The stakes are high for not only Japan Airline‘s 47,000 employees and 8,800 retirees, but for Japan’s economy as a whole. JAL carries 50 million passengers a year and hasn’t had a fatal accident in 25 years. But its share price has crashed recently, from a high of around 250 yen in March 2008 after it posted net income of ¥16.9-billion yen, to levels between 60 and 90 yen in recent days.
Japan’s new finance minister, Naoto Kan, is expected to decide this month whether the government, which has a debt twice that of the country’s GDP, will bail out JAL for the fourth time in a decade. “I expect the turnaround body to support JAL,” Mr. Kan told a news conference yesterday, referring to the Enterprise Turnaround Initiative Corp. of Japan.
Many Japanese are against funnelling more of their tax money toward well-off JAL retirees. But if the company collapses, it could deliver a blow to the Nikkei stock index along with JAL’s main creditors – including Japan’s three largest private banks. On the other hand, if JAL were able to merge with another airline, or shed pension costs to improve its balance sheet, it could spark a chain reaction of much-needed change across corporate Japan.
Like many companies across greying Japan, JAL must deal with a legion of seniors – still working or retired employees. A recent survey by Nikkei newspaper found JAL’s pension shortfall, which it estimated at ¥330-billion ($3.6-billion), is the 10th biggest among 400 major corporations (with Hitachi, NTT and Toshiba in the top spots). JAL has reported a loss of ¥131.2-billion yen ($1.5-billion) for the fiscal first half and the Nikkei reported yesterday that losses could balloon to ¥1.2-trillion yen ($13.3-billion) for the full year. Meanwhile, JAL retirees must decide by Jan. 12 whether to accept 30-per-cent cuts to pensions; the most must be approved by two-thirds of the 8,800 pensioners.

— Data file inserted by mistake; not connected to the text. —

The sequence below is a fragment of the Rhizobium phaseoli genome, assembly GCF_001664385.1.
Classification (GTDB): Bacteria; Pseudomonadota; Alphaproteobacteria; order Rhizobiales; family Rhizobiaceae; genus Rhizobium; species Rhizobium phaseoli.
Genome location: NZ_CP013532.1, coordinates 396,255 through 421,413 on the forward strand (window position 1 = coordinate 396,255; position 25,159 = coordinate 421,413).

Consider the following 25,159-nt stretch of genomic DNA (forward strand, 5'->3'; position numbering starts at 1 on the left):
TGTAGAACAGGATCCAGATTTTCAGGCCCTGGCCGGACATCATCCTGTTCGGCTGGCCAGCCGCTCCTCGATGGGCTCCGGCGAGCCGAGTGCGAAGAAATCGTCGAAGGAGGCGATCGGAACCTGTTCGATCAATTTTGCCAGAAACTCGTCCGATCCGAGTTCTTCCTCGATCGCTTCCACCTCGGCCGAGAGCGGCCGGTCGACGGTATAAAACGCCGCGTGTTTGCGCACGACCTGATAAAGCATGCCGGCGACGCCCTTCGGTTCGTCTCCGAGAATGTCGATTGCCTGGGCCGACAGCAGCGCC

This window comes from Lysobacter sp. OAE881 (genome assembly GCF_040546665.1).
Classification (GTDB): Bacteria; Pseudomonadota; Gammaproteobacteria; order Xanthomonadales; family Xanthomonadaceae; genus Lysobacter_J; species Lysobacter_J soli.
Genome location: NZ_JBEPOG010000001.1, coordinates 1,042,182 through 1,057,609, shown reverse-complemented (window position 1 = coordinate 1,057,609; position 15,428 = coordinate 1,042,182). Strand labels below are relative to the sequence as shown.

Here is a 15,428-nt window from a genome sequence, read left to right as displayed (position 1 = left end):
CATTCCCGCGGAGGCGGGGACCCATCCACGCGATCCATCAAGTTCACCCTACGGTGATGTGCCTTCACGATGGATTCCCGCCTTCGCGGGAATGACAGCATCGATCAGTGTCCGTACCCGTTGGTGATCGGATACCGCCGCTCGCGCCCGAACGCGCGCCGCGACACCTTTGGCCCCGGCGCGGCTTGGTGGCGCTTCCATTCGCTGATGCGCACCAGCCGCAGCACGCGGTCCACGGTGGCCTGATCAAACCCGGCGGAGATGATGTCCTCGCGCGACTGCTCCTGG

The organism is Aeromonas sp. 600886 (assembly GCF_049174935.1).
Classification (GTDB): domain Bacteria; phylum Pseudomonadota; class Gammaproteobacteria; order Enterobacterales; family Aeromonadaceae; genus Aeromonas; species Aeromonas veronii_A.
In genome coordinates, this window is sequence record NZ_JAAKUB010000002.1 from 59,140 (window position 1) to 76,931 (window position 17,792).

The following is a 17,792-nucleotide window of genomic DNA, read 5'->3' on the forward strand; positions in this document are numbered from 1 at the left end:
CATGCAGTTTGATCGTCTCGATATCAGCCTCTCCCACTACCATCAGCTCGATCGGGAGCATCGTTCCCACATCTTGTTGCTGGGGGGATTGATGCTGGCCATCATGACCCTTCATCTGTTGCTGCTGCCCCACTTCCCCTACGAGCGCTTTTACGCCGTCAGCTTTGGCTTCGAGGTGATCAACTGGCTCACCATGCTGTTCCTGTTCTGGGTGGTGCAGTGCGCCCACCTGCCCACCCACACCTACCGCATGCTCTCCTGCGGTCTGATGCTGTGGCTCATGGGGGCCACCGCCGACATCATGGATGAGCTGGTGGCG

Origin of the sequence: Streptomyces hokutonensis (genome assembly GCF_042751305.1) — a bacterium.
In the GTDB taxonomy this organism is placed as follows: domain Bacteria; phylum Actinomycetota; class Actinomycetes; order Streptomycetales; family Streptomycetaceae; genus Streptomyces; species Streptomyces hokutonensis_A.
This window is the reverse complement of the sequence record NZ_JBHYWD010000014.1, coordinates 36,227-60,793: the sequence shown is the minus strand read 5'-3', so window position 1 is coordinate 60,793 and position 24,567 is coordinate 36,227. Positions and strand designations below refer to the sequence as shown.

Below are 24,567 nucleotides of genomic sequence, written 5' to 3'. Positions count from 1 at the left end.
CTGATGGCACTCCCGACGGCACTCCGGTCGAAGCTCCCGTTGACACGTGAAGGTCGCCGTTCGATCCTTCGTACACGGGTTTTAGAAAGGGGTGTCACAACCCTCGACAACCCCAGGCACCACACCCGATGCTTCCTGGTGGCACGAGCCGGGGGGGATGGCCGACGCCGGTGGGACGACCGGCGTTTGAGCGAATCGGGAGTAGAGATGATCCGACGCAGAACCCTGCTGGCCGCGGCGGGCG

It’s a far cry from the booming 1980s, when JAL ferried millions of Japanese abroad for the first time, on smooth flights known for impeccable service. It was the crown jewel of Japan’s corporate royalty. But critics say the carrier has a become the victim of its own largesse and inertia; workers have become jaded, their jobs protected by unions and personal ties. When the global economy crashed in late 2008, Japanese stopped travelling, and JAL’s stock tumbled, in part because as the company’s Ms. Yap said, “we have a greater exposure to international risk because we have more international operations.”
JAL spokeswoman Sze HunnYap said the company’s senior executives and directors have been phoning pilots and other retirees to persuade them it’s better to take pension cuts and save the ship than for everyone to drown in debt. Protecting pensions has become a rallying cry for seniors, who comprise a third of Japan population. Last September, voters ousted the ruling party, after 55 years in power, after bureaucrats lost or messed up the pension records of 50 million people.
Many Japanese say they’re worried that companies such as JAL will use the recession as an excuse to hold back pension money promised when times were good. There’s no question JAL has been trying to cut costs across the board: its directors forfeited their December salaries; employees received no winter bonuses, and agreed last week to 50-per-cent cuts in future pensions. Four engineering subsidiaries have merged into one. The airline has suspended 13 international and 20 domestic routes, and closed eight offices, including four overseas. More than 5,000 jobs have been slashed since CEO Haruka Nishimatsu took the helm in 2006.
As for talk of a possible merger of JAL with Delta or American Airlines, many Japanese see those companies as opportunist invaders who will devour JAL’s 280 planes and spit out its work force. Kevin Mitchell, chairman of the Business Travel Coalition, which represents 300 multinational companies, told reporters in Tokyo yesterday that his group opposes a Delta merger with JAL, which would total 62 per cent market share on U.S.-Japan routes. He said he doubted if such as merger would clear U.S. antitrust regulations. But Delta president Edward Bastian told reporters in Tokyo yesterday that he expects regulators would bless a merger. “JAL is certainly going through a difficult time. But you need to remember that they represent the country that is the second-biggest economy of the world.”